November 26th 2011

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Articles from this issue:

NATIONAL AFFAIRS: Same-sex "marriage": litmus test for Gillard

CANBERRA OBSERVED: The hurdles Abbott faces in the coming months

EDITORIAL: India: Australia's strategic partner

ECONOMIC AFFAIRS: Rising inequality generating global social unrest

SPECIAL FEATURE: Alan Jones' vision for unlocking Australia's potential


EUROPEAN UNION: A way out for Europe, but not for the euro

FOREIGN AFFAIRS: Taiwan faces risk of demographic collapse

FOREIGN AFFAIRS: China builds trade links with Taiwan

EDUCATION: School funding and the politics of envy

LABOR HISTORY: Bob Carr blasts Dr Evatt over 1950s Labor Split

OPINION: Bob Katter should never have left the National Party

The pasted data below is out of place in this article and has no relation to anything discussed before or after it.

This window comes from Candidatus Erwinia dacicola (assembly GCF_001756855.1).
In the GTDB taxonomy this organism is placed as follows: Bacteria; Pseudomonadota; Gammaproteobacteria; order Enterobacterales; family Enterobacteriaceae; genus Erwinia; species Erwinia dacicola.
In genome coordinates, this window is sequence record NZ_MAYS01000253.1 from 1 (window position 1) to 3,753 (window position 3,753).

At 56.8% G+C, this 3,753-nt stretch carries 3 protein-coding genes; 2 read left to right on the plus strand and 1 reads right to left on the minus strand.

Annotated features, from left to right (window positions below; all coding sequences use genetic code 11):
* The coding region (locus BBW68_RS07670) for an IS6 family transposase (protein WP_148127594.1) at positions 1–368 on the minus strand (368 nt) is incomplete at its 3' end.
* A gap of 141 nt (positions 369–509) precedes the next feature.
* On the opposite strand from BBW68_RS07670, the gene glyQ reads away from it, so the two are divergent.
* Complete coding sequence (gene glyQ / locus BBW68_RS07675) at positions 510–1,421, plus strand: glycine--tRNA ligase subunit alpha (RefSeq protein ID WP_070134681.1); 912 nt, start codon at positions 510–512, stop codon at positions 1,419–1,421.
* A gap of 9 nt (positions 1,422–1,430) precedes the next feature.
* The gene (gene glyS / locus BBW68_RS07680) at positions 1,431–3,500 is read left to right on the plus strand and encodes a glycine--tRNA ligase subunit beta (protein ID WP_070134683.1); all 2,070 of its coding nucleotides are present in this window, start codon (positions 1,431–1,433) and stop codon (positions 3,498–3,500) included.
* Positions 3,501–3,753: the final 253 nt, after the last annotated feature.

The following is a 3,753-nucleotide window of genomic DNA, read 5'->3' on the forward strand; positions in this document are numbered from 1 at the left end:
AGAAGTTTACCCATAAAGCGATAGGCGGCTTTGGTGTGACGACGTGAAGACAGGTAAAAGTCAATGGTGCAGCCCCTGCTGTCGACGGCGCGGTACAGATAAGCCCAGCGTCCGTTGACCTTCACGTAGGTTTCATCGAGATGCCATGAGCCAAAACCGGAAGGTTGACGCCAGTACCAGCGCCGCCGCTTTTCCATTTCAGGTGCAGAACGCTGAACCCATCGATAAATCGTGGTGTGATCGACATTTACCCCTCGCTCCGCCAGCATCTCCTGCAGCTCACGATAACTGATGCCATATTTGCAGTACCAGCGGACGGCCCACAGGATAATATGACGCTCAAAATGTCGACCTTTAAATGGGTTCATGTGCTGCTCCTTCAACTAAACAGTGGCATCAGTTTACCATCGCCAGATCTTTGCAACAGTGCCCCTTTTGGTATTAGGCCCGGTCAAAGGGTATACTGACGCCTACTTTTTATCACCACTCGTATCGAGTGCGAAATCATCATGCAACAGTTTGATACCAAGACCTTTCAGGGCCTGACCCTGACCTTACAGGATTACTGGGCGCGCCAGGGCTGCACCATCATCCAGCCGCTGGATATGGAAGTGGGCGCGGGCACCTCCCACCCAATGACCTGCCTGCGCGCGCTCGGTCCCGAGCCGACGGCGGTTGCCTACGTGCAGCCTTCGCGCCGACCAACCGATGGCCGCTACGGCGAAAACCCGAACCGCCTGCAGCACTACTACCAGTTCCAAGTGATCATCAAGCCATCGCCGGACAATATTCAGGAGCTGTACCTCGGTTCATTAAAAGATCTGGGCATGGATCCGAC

CINEMA: A Blackadder parody of Tudor history

BOOK REVIEW Terminal decline of the West?

BOOK REVIEW A missing chapter on Australia's colonial origins

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A Blackadder parody of Tudor history

by Colin H. Jory

News Weekly, November 26, 2011

Anonymous (rated M), directed by Roland Emmerich, written by John Orloff and starring Rhys Ifans and Vanessa Redgrave. Reviewed by Colin H. Jory.

Everyone has heard of the “anti-Stratfordians” — those who hold that Shakespeare’s plays were written by someone else for whom he fronted.

The most famous, and the first, anti-Stratfordian theory was that the real author of the plays was Sir Francis Bacon. Anyone of my generation will remember Wayne and Schuster’s brilliant parody of Julius Caesar, “Rinse the Blood Off My Toga”, with its opening line, “This play is presented with apologies to William Shakespeare — and Sir Francis Bacon just in case!”